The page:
Last Tuesday I provided you with three challenging Scrum Mastery questions. As promised I'm updating the quiz with the correct answers, along with an explanation. I've bolded the correct answers in blue. I will be posting quiz #2 tomorrow, which you may find more challenging.
Thank you to all who felt courageous enough to add your answers in the comment section of the blog. So how did you do?
You are the Scrum Master for a Scrum Team that has been together for 3 months. Several of the Development Team members approach you after the Daily Scrum, and mention that they are frustrated with one particular developer and ask you to take action. They complain that they are having a hard time getting timely updates from her, because she either fails to show up to the Daily Scrum several days a week, and when she does is writing software on her laptop. As Scrum Master, what is the next best action to take?
Take over facilitation of the Daily Scrum, require everyone to close their computers for 15 minutes, and call on her for a status. Advise anyone who is not going to be in attendance that it is mandatory to email updates to the Scrum Master right by the start of the Daily Scrum.
Meet with the developer before the next Daily Scrum and respectfully yet firmly ask for her participation. Try to find out why she isn't participating, and teach her why it is important for the Development Team to get timely updates on progress towards and impediments blocking the Sprint Goal.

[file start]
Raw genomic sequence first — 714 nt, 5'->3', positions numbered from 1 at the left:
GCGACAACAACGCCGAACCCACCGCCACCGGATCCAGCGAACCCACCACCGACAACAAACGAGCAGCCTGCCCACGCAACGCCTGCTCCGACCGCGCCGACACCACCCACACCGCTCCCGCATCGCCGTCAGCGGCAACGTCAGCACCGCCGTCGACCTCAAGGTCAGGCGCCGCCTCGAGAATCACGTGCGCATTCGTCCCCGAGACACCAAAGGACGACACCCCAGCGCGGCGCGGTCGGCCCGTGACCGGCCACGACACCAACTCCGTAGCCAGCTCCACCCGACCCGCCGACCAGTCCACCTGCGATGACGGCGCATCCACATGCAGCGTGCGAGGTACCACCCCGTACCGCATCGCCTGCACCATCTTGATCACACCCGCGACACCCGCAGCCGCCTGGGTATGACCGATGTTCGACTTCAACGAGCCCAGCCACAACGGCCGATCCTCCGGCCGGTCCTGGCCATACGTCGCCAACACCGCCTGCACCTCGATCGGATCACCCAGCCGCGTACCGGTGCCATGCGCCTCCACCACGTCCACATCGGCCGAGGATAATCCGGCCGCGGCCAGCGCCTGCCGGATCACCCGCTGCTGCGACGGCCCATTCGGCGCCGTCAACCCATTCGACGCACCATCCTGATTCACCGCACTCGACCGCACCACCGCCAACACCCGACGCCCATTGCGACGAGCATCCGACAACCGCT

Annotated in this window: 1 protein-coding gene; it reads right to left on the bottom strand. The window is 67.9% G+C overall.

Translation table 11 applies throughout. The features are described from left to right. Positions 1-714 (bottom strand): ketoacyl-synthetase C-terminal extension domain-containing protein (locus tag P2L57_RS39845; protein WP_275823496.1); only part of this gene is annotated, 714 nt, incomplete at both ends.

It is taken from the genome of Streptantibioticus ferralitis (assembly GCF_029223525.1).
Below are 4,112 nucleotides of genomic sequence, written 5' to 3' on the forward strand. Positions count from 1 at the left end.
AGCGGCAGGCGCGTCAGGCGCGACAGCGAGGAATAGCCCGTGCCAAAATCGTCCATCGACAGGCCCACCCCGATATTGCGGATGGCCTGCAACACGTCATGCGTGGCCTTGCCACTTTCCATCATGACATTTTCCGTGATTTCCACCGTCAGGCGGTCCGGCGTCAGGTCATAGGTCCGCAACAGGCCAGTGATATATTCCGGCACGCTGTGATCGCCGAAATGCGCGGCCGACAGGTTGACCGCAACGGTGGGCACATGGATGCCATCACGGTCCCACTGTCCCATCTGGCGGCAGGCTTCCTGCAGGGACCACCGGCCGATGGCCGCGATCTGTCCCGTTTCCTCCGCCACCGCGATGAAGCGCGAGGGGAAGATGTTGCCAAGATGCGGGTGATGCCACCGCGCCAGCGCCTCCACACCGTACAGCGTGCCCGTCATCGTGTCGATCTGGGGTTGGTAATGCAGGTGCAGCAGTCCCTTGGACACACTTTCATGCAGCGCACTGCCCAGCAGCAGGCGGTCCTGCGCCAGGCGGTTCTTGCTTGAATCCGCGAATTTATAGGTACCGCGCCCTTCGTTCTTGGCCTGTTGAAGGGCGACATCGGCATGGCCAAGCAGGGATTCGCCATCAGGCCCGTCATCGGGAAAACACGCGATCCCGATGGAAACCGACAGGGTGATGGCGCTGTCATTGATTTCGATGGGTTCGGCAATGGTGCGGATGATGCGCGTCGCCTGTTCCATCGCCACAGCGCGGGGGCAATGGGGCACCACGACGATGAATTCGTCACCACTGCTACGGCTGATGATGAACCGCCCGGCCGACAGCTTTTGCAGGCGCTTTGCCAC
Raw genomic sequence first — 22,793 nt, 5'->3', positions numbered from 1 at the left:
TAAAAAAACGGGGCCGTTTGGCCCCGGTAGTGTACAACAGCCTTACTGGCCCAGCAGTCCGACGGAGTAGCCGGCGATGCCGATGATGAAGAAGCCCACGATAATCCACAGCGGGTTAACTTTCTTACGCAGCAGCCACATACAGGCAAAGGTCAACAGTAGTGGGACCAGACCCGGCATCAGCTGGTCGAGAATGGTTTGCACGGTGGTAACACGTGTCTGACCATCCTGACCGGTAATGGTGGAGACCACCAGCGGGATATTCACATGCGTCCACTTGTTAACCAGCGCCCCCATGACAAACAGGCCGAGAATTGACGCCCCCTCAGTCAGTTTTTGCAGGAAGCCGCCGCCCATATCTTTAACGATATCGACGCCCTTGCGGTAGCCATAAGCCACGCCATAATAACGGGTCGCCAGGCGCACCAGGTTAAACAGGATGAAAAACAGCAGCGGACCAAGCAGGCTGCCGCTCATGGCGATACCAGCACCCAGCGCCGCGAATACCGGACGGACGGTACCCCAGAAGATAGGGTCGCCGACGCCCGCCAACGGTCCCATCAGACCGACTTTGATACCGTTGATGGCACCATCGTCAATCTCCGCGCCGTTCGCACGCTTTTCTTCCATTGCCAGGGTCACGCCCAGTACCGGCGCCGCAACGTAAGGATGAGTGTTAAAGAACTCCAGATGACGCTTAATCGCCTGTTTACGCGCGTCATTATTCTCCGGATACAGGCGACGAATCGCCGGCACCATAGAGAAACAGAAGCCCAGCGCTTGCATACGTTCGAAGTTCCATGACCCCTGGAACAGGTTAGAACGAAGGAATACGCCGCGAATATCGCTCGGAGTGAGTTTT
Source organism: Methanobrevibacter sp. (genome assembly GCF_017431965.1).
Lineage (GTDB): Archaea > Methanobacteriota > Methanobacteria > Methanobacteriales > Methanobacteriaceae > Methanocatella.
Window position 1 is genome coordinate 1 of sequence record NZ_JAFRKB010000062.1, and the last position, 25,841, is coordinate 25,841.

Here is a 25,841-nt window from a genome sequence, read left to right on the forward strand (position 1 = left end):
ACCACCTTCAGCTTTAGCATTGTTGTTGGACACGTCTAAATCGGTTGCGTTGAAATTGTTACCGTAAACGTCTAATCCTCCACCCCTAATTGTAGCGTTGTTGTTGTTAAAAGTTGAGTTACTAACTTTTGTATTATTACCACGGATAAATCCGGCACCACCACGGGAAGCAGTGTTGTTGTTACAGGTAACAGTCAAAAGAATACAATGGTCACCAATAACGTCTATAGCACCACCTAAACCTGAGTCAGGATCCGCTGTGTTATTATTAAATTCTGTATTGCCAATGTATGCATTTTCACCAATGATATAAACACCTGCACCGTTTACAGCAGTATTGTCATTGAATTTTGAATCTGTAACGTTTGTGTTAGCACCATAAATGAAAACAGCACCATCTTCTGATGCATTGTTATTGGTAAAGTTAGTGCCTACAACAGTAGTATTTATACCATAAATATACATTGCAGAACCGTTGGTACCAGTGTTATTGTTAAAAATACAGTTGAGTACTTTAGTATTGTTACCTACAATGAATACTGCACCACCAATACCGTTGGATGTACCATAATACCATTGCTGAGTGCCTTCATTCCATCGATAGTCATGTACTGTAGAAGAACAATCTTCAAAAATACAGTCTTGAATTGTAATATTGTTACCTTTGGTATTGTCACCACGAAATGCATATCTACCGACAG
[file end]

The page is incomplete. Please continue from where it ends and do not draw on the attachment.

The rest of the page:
Coach the Development Team members to resolve this situation directly with the their teammate. Remind them about Scrum values, and to use courage, openness and respect when discussing the situation with her. In the near future facilitate team building exercises to build up trust within the team.
Schedule a meeting with the developer and her manager to escalate the situation, because the lack of communication and collaboration has turned into an impediment. If the situation does not improve in the next Sprint, ask her manager to have her removed from the Scrum Team.
Notes: This was a question around coaching and self organization. The Scrum Master should coach the Development Team to solve this problem. Teams need to learn how to resolve problems within. As Scrum Master, if you solve their problem directly, it will be a missed opportunity for self organization. Since the Scrum Team is fairly new, facilitating sessions to build up trust to be able to resolve conflict is needed as well.
Why the other answers are incorrect: 1 is incorrect because the Scrum Master is moving into a command and control stance (e.g. “require”, “mandatory”), calling for a status, asking for emails rather than encouraging face to face, etc. 2 is incorrect because the Scrum Master is directly resolving the issue, rather than coaching the team to learn how to resolve the conflict. How will they learn to resolve the next conflict of the Scrum Master always steps in? 4 is incorrect because this situation needs to be solved by the Development Team, not a manager.